5. "He confessed to killing over 700 children ... I mean, this guy was a real jerk" - The Norm Macdonald Show

YouTube is jam-packed with narcissists, attention-seekers and nerds with bad concepts desperately trying to monetise something, anything, to avoid working in a cubicle.  Fortunately, in amongst the twats and the pranksters are talented, funny or interesting people who, perhaps due to their eccentricities, could never find a 'place' on conventional media.  With the freedom to do whatever he wants The Norm Macdonald Show enables it's titular host - together with co-host, straight-man and victim, Adam Eget - to put on a show that's suited to his low-key, slightly shambolic style.

Each hour-long episode features a special guest (commonly a comedian, a comedic actor or Russell Brand) but there's no pretence; it's just three people able to say what they want within the loose structure of an interview, making it ideal for background listening while doing something else.  Unfortunately, as with all things Norm; there's just not enough content - but there's rumblings that more might be on the way - anyway, here's three of my favourite episodes:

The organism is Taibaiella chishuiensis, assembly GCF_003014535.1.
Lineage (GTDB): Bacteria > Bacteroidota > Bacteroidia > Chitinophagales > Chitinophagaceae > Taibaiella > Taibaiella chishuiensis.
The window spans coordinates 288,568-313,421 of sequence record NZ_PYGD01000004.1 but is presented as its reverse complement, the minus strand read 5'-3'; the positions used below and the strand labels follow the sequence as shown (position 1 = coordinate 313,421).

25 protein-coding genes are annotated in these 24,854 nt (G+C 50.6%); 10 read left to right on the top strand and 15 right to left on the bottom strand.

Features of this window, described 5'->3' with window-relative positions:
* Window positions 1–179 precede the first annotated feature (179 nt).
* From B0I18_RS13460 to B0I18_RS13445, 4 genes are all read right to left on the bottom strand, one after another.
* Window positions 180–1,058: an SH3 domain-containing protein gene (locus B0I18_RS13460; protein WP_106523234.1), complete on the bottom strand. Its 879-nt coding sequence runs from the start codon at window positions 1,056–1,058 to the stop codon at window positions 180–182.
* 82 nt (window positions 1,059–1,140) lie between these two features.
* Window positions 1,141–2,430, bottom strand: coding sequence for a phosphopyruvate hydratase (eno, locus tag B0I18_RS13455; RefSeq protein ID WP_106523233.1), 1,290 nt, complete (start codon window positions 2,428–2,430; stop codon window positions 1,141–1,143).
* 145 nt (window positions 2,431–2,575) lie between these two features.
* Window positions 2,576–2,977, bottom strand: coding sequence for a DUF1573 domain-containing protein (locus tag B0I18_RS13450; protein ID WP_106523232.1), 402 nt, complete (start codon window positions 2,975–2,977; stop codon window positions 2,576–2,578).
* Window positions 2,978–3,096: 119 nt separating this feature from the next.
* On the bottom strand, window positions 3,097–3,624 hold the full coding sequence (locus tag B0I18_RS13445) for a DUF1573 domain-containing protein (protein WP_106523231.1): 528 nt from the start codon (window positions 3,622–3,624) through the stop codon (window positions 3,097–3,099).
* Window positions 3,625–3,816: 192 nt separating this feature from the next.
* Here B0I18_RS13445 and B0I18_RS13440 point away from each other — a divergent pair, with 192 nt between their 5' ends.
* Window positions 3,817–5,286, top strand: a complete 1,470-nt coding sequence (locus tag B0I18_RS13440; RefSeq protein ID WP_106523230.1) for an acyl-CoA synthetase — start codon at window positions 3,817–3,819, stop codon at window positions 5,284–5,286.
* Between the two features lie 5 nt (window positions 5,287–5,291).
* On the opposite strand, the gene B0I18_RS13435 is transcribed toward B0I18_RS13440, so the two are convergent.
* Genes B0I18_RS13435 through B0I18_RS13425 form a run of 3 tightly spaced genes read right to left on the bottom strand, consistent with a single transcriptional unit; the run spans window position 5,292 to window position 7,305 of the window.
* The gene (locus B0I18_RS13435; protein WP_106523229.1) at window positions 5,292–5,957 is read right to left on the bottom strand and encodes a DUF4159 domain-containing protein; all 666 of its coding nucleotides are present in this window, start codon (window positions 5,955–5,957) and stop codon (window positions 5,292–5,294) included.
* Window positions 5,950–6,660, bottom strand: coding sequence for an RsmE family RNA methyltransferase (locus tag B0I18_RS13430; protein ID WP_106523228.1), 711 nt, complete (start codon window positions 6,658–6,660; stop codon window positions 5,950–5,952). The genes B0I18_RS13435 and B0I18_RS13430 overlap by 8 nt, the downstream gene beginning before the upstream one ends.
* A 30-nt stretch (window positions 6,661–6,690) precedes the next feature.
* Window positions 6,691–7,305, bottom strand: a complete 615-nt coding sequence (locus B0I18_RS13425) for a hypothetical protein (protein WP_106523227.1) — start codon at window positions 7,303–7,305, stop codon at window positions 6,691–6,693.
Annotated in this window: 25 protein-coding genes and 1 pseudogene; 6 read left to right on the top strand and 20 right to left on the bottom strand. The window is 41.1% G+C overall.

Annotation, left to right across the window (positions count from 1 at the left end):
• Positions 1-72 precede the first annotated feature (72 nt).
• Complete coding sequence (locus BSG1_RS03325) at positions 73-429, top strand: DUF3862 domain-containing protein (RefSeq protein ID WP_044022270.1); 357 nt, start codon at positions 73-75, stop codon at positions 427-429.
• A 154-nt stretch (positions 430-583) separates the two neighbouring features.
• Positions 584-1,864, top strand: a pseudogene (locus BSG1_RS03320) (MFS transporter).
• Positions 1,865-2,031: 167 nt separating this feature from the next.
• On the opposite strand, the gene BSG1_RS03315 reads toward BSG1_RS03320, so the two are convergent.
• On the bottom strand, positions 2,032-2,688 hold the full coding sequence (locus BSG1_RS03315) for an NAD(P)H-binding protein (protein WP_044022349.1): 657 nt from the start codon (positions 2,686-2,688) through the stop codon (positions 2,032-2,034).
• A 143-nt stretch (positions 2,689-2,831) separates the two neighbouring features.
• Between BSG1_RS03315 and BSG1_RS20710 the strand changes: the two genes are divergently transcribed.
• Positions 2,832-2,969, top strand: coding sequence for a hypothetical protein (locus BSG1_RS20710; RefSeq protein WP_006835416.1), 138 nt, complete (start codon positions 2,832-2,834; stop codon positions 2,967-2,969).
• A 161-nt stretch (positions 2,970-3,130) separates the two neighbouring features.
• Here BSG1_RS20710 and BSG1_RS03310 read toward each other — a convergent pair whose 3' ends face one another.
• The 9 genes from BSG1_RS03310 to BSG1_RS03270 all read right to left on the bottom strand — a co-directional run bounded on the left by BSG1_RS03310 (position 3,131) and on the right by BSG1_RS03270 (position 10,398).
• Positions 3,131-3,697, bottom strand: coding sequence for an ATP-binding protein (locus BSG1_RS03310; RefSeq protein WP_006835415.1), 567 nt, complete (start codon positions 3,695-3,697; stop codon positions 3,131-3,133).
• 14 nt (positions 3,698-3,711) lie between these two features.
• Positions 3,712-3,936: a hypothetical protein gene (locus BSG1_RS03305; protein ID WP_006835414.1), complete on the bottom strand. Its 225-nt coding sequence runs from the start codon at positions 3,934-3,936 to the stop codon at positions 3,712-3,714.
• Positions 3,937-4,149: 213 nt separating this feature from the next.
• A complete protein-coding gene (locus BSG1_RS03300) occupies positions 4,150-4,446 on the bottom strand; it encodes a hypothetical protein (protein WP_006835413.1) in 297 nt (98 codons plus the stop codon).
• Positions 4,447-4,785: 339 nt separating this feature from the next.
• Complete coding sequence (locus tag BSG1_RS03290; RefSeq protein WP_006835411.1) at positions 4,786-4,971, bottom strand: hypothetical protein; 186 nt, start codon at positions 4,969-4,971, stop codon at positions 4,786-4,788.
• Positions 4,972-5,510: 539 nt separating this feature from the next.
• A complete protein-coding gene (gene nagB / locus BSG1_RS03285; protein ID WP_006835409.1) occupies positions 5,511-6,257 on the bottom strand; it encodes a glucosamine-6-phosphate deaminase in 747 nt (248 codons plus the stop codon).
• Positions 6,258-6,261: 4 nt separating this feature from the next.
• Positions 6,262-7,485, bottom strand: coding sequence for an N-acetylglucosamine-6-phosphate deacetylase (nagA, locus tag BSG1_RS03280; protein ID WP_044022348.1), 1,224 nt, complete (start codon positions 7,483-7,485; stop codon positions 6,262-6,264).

6. Assorted interviews and podcast appearances

I was going to include a potted history of Norm, but it's much better if you listen to the man in his own words rather than read my second-hand information.  There's quite a few interviews with Norm out there, below is a selection of some of the best.  If you're looking for more, have a look at this ridiculously comprehensive playlist.